As a direct result of this system and method, there can be provided a more efficient debugging program due to the greater visibility of internal signals with the added bonus that there is less chance of requiring a costly chip redesign, since due to the existence of the additional input control signals, it is possible to reprogram the internal functions of the chip. As a result of the provision of this flexible functionality, a great saving can be provided while still keeping the chip size in its small version and also initiating the overall package in its size which enables it to be used on PC Boards without consuming large amounts of real estate.

While other variations of the above described concept may be effectuated, it should be understood that the present invention is encompassed as defined in the following claims.

Patent Citations
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Non-Patent Citations
Reference
1Microsoft Press, "Computer Dictionary 2nd Edition", 1993, pp. 141-142.
2 *Microsoft Press, Computer Dictionary 2nd Edition , 1993, pp. 141 142.
Referenced by
Citing PatentFiling datePublication dateApplicantTitle
US5847578 *Jan 8, 1997Dec 8, 1998Virtual Machine WorksProgrammable multiplexing input/output port
US6034541 *Apr 7, 1997Mar 7, 2000Lattice Semiconductor CorporationIn-system programmable interconnect circuit
US6300792 *Mar 2, 2000Oct 9, 2001Altera CorporationProgrammable input/output pin signal multiplexing/demultiplexing circuitry for integrated circuits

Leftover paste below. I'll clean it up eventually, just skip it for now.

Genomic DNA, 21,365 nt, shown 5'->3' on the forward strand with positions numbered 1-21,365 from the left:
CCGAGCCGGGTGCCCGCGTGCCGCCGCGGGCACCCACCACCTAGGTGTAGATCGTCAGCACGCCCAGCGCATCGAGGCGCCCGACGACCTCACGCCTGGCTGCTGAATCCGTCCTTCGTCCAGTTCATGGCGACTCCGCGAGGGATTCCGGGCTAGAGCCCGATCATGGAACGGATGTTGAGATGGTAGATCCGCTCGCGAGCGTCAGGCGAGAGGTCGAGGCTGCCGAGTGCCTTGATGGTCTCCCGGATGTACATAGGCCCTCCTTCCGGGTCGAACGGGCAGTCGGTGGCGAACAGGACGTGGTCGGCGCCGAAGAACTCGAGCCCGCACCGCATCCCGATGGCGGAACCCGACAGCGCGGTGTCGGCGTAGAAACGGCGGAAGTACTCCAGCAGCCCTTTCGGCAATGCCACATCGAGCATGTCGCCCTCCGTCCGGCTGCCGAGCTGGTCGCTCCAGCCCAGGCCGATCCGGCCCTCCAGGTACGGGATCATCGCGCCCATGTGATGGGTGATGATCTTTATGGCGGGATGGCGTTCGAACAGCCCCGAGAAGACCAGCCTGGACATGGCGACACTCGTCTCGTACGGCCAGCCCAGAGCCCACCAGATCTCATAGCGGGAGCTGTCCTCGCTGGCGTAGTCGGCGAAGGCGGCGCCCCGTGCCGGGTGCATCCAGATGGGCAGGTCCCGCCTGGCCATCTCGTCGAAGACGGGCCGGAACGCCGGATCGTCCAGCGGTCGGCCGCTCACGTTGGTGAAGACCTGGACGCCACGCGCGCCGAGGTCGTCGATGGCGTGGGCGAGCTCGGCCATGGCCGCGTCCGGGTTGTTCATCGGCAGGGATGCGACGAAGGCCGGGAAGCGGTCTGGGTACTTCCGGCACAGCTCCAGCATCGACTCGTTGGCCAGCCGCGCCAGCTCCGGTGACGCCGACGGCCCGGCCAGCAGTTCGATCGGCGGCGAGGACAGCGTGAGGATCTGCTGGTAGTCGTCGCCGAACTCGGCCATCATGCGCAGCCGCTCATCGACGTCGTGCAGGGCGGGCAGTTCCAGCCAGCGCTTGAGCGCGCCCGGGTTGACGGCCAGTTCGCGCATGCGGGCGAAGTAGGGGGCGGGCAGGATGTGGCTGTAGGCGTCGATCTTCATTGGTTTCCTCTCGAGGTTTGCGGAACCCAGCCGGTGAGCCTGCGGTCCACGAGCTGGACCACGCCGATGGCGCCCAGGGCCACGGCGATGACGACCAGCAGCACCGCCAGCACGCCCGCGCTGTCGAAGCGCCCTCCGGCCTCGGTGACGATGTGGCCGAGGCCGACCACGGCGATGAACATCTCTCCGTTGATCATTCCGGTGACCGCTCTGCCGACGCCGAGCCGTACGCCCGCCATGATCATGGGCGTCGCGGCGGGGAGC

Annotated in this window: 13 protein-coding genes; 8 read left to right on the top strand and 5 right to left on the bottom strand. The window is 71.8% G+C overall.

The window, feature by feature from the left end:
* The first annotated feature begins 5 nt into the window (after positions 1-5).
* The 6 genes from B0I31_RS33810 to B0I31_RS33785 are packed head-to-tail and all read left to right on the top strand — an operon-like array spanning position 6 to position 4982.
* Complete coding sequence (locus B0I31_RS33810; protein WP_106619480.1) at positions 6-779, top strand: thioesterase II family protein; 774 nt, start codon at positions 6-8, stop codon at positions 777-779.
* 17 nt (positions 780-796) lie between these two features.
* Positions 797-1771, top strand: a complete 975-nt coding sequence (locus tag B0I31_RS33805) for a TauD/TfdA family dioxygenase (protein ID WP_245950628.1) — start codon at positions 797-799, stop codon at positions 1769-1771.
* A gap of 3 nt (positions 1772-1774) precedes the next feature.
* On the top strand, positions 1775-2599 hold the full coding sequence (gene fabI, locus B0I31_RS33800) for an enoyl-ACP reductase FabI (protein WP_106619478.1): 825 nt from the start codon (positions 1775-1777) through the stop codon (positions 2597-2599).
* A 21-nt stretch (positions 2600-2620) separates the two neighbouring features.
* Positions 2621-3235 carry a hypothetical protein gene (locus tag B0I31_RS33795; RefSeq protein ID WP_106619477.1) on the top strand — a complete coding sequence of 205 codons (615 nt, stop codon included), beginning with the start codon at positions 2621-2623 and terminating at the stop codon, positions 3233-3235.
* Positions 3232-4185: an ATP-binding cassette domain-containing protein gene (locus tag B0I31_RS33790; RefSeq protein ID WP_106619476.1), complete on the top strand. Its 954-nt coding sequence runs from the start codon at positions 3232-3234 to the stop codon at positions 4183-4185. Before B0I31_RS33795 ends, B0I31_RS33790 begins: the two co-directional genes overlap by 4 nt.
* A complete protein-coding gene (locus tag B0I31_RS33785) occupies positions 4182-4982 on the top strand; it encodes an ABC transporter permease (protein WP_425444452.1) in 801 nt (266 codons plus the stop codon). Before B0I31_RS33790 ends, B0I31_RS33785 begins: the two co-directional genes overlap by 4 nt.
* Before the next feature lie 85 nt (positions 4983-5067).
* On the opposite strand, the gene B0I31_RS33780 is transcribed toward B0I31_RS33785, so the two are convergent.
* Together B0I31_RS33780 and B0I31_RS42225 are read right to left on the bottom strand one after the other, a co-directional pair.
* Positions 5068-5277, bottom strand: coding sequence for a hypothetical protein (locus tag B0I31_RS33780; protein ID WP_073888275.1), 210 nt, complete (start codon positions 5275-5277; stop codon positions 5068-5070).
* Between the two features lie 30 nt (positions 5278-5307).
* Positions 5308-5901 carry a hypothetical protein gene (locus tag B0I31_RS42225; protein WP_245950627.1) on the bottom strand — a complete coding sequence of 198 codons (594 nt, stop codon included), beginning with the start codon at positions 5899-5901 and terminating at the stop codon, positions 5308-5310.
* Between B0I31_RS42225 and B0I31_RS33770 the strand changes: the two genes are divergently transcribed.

US6580359 *Oct 28, 1999Jun 17, 2003Analog Devices, Inc.Selectable input buffer control system
US7550703 *Mar 7, 2005Jun 23, 2009Gentex CorporationApparatus including at least one light sensor with an input pin for receiving an integration period signal
US8620523Jun 12, 2012Dec 31, 2013Gentex CorporationRearview assembly with multiple ambient light sensors
US9207116Feb 12, 2013Dec 8, 2015Gentex CorporationLight sensor
US9224889Aug 3, 2012Dec 29, 2015Gentex CorporationOptical assembly for a light sensor, light sensor assembly using the optical assembly, and vehicle rearview assembly using the light sensor assembly
US20050146791 *Mar 7, 2005Jul 7, 2005Bechtel Jon H.Automatic dimming mirror using semiconductor glare sensor
EP0871292A1 *Mar 30, 1998Oct 14, 1998Lattice Semiconductor CorporationIn-system programmable interconnect circuit
Classifications
U.S. Classification710/104, 714/726, 714/734, 326/40, 326/41, 235/73
International ClassificationH03K19/173
Cooperative ClassificationH03K19/1732
European ClassificationH03K19/173B2
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Apr 30, 1993ASAssignment